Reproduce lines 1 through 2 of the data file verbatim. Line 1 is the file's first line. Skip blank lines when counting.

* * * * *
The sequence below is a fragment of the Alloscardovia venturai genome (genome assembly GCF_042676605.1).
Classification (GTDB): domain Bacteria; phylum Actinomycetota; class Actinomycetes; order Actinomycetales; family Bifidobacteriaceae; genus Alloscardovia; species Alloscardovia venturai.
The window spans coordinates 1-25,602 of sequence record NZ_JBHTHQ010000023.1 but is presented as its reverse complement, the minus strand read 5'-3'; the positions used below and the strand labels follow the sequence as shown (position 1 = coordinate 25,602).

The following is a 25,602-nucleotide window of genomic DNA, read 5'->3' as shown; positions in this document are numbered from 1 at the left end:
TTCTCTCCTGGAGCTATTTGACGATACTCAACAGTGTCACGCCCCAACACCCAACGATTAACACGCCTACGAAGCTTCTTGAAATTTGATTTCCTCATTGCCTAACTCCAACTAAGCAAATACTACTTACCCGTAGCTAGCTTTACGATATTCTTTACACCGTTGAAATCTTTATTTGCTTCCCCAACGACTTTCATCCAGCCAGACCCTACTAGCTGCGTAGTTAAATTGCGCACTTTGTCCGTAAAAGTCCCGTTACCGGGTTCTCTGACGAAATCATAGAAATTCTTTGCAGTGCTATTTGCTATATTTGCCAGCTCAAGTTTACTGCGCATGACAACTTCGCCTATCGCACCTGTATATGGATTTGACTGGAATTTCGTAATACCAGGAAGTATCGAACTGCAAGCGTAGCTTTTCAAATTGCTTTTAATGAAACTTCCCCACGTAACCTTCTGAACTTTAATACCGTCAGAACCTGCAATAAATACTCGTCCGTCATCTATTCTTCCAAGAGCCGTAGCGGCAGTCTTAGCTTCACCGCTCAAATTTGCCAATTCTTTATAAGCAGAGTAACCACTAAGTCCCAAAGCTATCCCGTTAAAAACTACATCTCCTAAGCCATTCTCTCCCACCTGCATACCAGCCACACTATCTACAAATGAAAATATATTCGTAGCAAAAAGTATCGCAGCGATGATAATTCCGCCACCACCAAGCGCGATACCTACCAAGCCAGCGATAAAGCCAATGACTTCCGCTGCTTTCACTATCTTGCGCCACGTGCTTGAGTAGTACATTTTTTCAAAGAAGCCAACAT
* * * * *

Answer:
The sequence below is a fragment of the Alloscardovia venturai genome (genome assembly GCF_042676605.1).
Classification (GTDB): domain Bacteria; phylum Actinomycetota; class Actinomycetes; order Actinomycetales; family Bifidobacteriaceae; genus Alloscardovia; species Alloscardovia venturai.